A strict diet of soup and milkshakes can REVERSE diabetes, breakthrough study reveals
- Research found type 2 diabetes can be reversed by sticking to a low-calorie diet
- Experts claim that they found patients who lost over a stone went into remission
- Liquid diet is put to the test in a two-part TV documentary to be shown tonight
Diabetes can be reversed by following a strict low-calorie diet of just soup and milkshakes, scientists believe.
The astonishing claim came after they showed that patients with type 2 diabetes who lose just over a stone and a half (10 kilos) in weight go into remission.
Researchers from Newcastle and Glasgow universities have been testing the diet of just 800 calories a day on 300 patients recruited from GP surgeries.
They are also trying to find out if patients can maintain their weight loss and in effect permanently cure themselves of the condition which is strongly linked to obesity.
The astonishing claim came after they showed that patients with type 2 diabetes who lose just over a stone and a half (10 kilos) in weight go into remission
The liquid diet is put to the test in a two-part TV documentary to be shown tonight and tomorrow.
For the programme, five men and women with the condition were sent to a house in Sussex where they consumed only soup and milkshakes for eight weeks.
They were given nutrient-rich sachets to mix with water and flavours including vanilla, coconut, shepherd’s pie and carbonara.
By the end of the study period, two of the participants were in remission and no longer had to take their diabetes medications.
They included Dan, 41, who was in remission after just four weeks having lost just under a stone and a half (9.5 kilos).
For the programme, five men and women with the condition were sent to a house in Sussex where they consumed only soup and milkshakes for eight weeks
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Diabetes cases have doubled in 20 years and almost 3.7million Britons have now been diagnosed with the condition.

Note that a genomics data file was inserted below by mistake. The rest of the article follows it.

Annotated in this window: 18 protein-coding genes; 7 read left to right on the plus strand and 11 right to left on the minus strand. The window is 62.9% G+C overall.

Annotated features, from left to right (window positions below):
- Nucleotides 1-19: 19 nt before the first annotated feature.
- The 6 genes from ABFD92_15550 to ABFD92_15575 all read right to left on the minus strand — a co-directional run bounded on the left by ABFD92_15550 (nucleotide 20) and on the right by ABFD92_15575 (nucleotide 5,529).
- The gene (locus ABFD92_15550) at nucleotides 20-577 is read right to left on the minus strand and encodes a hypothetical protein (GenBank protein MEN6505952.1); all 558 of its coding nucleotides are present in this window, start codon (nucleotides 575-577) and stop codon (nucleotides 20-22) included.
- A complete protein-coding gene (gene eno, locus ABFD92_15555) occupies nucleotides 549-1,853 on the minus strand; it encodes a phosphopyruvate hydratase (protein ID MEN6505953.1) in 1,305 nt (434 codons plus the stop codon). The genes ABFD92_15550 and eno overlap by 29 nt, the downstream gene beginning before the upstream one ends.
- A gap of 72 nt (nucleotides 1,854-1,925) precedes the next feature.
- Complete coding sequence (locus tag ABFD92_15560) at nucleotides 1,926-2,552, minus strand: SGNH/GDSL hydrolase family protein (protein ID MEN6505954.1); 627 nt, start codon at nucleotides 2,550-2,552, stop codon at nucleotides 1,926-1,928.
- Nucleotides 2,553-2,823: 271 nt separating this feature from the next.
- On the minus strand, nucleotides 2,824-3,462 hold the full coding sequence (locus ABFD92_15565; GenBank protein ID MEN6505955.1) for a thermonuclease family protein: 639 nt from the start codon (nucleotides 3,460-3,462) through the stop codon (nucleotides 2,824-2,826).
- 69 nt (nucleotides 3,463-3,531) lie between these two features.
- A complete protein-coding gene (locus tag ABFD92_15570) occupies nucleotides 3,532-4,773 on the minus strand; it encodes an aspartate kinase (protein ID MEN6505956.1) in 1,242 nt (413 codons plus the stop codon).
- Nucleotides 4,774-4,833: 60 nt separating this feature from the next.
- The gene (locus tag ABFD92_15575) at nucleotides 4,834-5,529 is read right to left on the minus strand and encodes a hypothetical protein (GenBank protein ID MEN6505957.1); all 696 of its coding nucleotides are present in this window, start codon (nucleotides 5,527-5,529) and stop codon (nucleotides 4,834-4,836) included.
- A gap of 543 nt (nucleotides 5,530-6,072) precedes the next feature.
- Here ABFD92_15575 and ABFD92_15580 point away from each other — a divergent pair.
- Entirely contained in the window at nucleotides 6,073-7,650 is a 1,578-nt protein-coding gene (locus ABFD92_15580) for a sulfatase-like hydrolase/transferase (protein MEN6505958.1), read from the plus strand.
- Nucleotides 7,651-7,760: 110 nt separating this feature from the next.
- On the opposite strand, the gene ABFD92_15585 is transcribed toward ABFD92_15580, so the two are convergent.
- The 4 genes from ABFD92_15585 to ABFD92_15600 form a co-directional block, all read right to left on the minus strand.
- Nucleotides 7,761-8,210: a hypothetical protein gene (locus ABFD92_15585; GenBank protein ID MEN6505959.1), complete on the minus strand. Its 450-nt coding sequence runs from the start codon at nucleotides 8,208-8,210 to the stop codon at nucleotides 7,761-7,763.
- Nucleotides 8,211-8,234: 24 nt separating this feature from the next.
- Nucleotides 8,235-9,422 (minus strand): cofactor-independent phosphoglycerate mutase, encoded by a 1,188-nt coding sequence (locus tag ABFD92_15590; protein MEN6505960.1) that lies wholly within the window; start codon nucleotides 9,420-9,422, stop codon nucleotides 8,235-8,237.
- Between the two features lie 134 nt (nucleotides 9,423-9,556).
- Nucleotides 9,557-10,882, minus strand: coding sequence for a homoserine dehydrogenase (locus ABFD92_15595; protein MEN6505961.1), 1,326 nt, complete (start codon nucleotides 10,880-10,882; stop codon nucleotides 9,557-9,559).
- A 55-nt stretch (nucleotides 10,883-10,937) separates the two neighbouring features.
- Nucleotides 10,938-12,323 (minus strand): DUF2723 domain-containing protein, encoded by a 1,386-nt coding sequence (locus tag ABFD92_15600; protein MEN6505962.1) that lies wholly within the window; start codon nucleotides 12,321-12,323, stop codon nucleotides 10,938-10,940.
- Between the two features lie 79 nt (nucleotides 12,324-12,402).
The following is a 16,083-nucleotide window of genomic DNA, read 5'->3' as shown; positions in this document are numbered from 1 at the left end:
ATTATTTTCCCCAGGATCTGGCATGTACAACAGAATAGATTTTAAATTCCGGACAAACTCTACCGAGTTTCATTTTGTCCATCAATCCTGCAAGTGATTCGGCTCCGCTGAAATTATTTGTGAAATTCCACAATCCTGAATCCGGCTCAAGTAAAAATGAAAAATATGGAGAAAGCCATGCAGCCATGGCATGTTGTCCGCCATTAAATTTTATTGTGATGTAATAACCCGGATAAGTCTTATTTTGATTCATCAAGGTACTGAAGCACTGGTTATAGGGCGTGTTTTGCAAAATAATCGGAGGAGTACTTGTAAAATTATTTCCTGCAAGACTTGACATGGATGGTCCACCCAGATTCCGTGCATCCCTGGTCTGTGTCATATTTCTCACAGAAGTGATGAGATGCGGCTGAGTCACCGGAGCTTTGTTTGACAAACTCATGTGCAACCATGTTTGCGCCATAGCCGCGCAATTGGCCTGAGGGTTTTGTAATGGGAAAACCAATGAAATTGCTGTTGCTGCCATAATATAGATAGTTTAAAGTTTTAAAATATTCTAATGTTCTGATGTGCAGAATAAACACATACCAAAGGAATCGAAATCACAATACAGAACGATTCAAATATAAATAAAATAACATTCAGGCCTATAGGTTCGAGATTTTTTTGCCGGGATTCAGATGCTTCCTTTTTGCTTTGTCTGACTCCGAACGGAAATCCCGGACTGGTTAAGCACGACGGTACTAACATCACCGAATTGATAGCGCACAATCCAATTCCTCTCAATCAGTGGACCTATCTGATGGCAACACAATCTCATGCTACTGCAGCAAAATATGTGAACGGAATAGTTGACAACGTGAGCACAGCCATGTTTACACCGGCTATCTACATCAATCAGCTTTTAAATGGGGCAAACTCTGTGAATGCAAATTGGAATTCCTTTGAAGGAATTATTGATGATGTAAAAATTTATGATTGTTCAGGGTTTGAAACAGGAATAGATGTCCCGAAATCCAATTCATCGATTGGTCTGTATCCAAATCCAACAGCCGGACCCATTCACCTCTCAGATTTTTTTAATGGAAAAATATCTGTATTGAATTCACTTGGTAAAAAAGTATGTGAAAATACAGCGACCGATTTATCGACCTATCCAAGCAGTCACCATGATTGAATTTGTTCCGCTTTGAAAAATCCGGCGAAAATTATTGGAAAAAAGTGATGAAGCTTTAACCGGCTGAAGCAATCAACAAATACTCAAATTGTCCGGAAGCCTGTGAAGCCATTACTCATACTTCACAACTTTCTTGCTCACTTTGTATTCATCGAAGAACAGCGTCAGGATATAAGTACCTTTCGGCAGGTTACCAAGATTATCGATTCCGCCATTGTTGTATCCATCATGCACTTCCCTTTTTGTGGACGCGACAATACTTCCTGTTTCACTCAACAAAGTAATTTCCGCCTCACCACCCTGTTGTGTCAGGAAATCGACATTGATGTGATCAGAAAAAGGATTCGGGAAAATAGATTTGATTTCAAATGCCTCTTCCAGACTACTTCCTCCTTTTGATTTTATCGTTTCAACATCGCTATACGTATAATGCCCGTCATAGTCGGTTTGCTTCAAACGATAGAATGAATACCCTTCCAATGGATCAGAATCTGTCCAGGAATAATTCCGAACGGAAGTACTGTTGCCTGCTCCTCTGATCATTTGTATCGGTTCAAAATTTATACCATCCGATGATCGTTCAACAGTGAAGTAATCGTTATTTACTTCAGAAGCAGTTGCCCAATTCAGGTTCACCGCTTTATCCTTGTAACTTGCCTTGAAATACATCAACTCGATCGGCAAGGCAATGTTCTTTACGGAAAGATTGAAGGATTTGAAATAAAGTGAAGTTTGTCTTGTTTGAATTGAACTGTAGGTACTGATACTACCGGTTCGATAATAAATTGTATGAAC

More than 90 per cent of them have type 2.
The NHS spends an estimated £14billion a year treating diabetes and its related complications – a tenth of its annual budget.
Researchers believe the liquid diet could eventually be rolled out in GP surgeries, saving the Health Service huge sums of money.
Their study involves 298 patients with type 2 diabetes in England and Scotland.
Early results presented in February found nearly half of those on a diet of 800 calories a day went into remission. The academics are continuing to monitor these patients to see if they keep the weight off.
They are also assessing if the diet could realistically be rolled out across GP practices as a cheap cure for diabetes.
Professor Roy Taylor, of Newcastle University, said: ‘The trial moves forward from our basic work which has allowed us to understand diabetes to see if we can apply in general practice some lessons that we learned from earlier studies.
By the end of the study period, two of the participants were in remission and no longer had to take their diabetes medications
‘After the first year, we found that half of everybody who had gone into the intervention group was in remission.’
In an interview with the Diabetes UK charity, he added: ‘The big change comes about because all of a sudden people are able to move much more easily.
‘It’s like taking off a rucksack.’
Anna Morris, assistant director of research strategy and partnership at Diabetes UK, welcomed the focus on low-calorie diets.
But she added: ‘Long-term, robust evidence is needed to understand how effective this approach could be in practice.’
The diet is featured in The Fast Fix: Diabetes at 9pm on ITV tonight and tomorrow.
Last month Oxford researchers found that a similar 800 calorie-a-day diet also helped obese patients lose weight even if they did not have diabetes.
They lost an average of just under a stone and a half (9.5 kilos), three times as much as those dieting by themselves.
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